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FILE PHOTO: A general view shows houses, amid the coronavirus disease (COVID-19) outbreak, in the old town in Ronda, southern Spain, April 12, 2020. REUTERS/Jon Nazca

Breaking barriers – how sustainable charity is helping reduce waste and change lives 

By Nathaniel Comer, Founder of Sun Screen IT and Sun Screen IT Foundation 

E-waste is one of the world’s greatest problems – and opportunities. Today, 80% of the world’s electronic waste is “unaccounted for”. Earth’s copper and platinum reserves are predicted to run out within 30 years; gold and silver within 15 to 20. However, over $65bn of metals lie dormant in IT and E-waste, meaning the opportunity for recycling and the circular economy has never been more important.   

In 2010 I set up Sun Screen IT, Sun Screen IT Foundation – a volunteer based project to fund and donate sustainable IT access for young people in areas of economic need. Coming from a family of teachers, education has always been a priority and I wanted to make a difference.  

The harsh realities of digital dumps 

In 2008 I met two teachers from Ghana who shocked me with their story of the hundreds of old, broken PCs that were donated to their schools in the name of charity. And, how they stacked them up to make desks, and worse still – burned them for scrap metal.  

The horrible truth is, over the last 40 years, low and middle-income countries have been the unwitting victims of a truly broken IT charity model. This has flooded West Africa, as well as many other “soft-target” nations with “donations” of E-waste – where, instead of helping they create some of the most toxic places on earth. 

18 million children1, some as young as six, pick through these “digital dumps”. Instead of helping prepare young people for a life in tech, school children in Ghana and Sierra Leone are preparing for their IT school exams using only wall posters of keyboards and mice. Unable to progress their skills and join the ever-growingdigital workforce, the cycle of generational poverty is maintained, increasing the digital divide – meaning that IT access in the majority of West African nations is essentially where the UK was 30 years ago.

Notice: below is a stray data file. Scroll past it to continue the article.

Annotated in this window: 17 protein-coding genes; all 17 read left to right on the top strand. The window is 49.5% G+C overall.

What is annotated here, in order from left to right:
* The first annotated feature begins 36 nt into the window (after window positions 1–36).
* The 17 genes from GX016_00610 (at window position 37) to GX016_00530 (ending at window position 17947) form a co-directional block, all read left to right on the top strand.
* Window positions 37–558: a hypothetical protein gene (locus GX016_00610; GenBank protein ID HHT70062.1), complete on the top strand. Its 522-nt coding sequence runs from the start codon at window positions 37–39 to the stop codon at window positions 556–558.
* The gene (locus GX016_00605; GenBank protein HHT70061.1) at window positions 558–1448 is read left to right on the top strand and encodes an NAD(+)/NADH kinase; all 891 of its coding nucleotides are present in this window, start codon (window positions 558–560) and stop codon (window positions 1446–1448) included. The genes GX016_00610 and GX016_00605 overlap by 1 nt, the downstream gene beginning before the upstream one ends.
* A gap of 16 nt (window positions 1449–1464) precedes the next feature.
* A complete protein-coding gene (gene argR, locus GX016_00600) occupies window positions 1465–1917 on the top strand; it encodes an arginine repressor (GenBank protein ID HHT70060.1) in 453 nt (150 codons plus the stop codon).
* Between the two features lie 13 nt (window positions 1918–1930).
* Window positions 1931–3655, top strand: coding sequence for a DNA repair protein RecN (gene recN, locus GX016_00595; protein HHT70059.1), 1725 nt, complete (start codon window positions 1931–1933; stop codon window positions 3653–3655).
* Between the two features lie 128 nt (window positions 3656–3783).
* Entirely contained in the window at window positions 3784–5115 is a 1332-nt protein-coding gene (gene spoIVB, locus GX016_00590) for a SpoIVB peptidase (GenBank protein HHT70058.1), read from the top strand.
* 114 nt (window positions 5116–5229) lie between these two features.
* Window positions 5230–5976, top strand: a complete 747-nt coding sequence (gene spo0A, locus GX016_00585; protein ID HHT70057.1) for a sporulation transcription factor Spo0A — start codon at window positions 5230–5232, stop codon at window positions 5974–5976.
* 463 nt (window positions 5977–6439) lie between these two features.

Making a difference 

I created Sun Screen IT to provide IT and electrical asset disposal services for local, national and global companies via a strategic partnership with Centerprise International. For every pallet of IT E-waste responsibly recycled or refurbished and resold, we deliver life changing IT access to 27 pupils per year. And we have delivered to thousands of pupils in places such as Sierra Leone, Ghana and the UK.  

So, what can businesses do to help? The UK has the world’s leading legislation for the disposal and processing of IT and E-waste, but even so, just a third of businesses see responsible IT disposal as a sustainability priority.  

I Sun Screen IT’s clients receive quarterly ESG reports on their impact on the circular economy – the carbon, water and raw mining savings achieved, and the life-changing education outcomes they have helped fund.  

You’ll hear stories like Marion Bome’s. In 2020,Sun Screen IT Foundation and volunteers from Cutter Group Desktop Specialists deployed a sustainable Thin-Client Computer Lab, servicing 2000 local students to the Lifeline Nehemiah Project School in Freetown, Sierra Leone. Having never had access to IT before, Marion enrolled in IT classes. She gained confidence from these regular lessons, learning how to use Word, Excel, PowerPoint and Photoshop. Her hard work paid off; as she built confidence to compete in a tough labour market, she landed a role as a Clerk in a financial institution in Freetown in 2022.  

Similarly, Francess Williams describes the training and support she has received at the Lab as “life changing”. She has now secured a role as a Coordinator for 2YL – 2 Young Lives – which mentors pregnant and young mothers, some of whom are also accessing IT skills thanks to the new IT Lab.  

With your help, we can create more stories like these, change more lives and make a difference.